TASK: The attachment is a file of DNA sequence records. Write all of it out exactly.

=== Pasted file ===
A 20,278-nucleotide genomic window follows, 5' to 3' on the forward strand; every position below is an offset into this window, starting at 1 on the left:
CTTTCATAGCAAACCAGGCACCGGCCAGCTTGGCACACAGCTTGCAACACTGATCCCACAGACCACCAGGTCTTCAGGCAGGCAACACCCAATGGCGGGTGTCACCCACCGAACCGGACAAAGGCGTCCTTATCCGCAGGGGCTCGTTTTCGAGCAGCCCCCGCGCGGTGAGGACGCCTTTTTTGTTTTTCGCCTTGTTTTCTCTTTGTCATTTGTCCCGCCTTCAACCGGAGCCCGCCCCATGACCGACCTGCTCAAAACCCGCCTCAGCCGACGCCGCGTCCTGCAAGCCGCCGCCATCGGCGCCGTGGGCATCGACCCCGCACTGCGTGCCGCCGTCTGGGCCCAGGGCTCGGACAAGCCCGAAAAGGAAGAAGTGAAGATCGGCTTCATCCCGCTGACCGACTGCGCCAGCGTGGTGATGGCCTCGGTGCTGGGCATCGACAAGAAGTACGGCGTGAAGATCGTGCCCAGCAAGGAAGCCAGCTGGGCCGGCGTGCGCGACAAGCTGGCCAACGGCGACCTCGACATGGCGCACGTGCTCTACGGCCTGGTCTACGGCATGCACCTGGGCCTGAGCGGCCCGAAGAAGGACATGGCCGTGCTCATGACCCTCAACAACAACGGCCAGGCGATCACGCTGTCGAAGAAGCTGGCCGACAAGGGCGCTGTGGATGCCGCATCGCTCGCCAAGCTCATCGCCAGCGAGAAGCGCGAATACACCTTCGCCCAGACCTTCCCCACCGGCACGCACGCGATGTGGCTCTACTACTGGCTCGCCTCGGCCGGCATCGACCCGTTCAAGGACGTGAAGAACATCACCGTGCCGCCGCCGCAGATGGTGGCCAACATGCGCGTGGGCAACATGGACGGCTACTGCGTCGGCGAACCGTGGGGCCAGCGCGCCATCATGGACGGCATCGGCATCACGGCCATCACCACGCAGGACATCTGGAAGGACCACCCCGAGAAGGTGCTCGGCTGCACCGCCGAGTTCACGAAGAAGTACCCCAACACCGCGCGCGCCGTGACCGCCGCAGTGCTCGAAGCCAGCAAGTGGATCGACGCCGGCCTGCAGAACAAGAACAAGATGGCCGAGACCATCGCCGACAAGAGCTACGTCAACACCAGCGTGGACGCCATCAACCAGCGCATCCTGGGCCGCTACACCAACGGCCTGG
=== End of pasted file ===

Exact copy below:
A 20,278-nucleotide genomic window follows, 5' to 3' on the forward strand; every position below is an offset into this window, starting at 1 on the left:
CTTTCATAGCAAACCAGGCACCGGCCAGCTTGGCACACAGCTTGCAACACTGATCCCACAGACCACCAGGTCTTCAGGCAGGCAACACCCAATGGCGGGTGTCACCCACCGAACCGGACAAAGGCGTCCTTATCCGCAGGGGCTCGTTTTCGAGCAGCCCCCGCGCGGTGAGGACGCCTTTTTTGTTTTTCGCCTTGTTTTCTCTTTGTCATTTGTCCCGCCTTCAACCGGAGCCCGCCCCATGACCGACCTGCTCAAAACCCGCCTCAGCCGACGCCGCGTCCTGCAAGCCGCCGCCATCGGCGCCGTGGGCATCGACCCCGCACTGCGTGCCGCCGTCTGGGCCCAGGGCTCGGACAAGCCCGAAAAGGAAGAAGTGAAGATCGGCTTCATCCCGCTGACCGACTGCGCCAGCGTGGTGATGGCCTCGGTGCTGGGCATCGACAAGAAGTACGGCGTGAAGATCGTGCCCAGCAAGGAAGCCAGCTGGGCCGGCGTGCGCGACAAGCTGGCCAACGGCGACCTCGACATGGCGCACGTGCTCTACGGCCTGGTCTACGGCATGCACCTGGGCCTGAGCGGCCCGAAGAAGGACATGGCCGTGCTCATGACCCTCAACAACAACGGCCAGGCGATCACGCTGTCGAAGAAGCTGGCCGACAAGGGCGCTGTGGATGCCGCATCGCTCGCCAAGCTCATCGCCAGCGAGAAGCGCGAATACACCTTCGCCCAGACCTTCCCCACCGGCACGCACGCGATGTGGCTCTACTACTGGCTCGCCTCGGCCGGCATCGACCCGTTCAAGGACGTGAAGAACATCACCGTGCCGCCGCCGCAGATGGTGGCCAACATGCGCGTGGGCAACATGGACGGCTACTGCGTCGGCGAACCGTGGGGCCAGCGCGCCATCATGGACGGCATCGGCATCACGGCCATCACCACGCAGGACATCTGGAAGGACCACCCCGAGAAGGTGCTCGGCTGCACCGCCGAGTTCACGAAGAAGTACCCCAACACCGCGCGCGCCGTGACCGCCGCAGTGCTCGAAGCCAGCAAGTGGATCGACGCCGGCCTGCAGAACAAGAACAAGATGGCCGAGACCATCGCCGACAAGAGCTACGTCAACACCAGCGTGGACGCCATCAACCAGCGCATCCTGGGCCGCTACACCAACGGCCTGG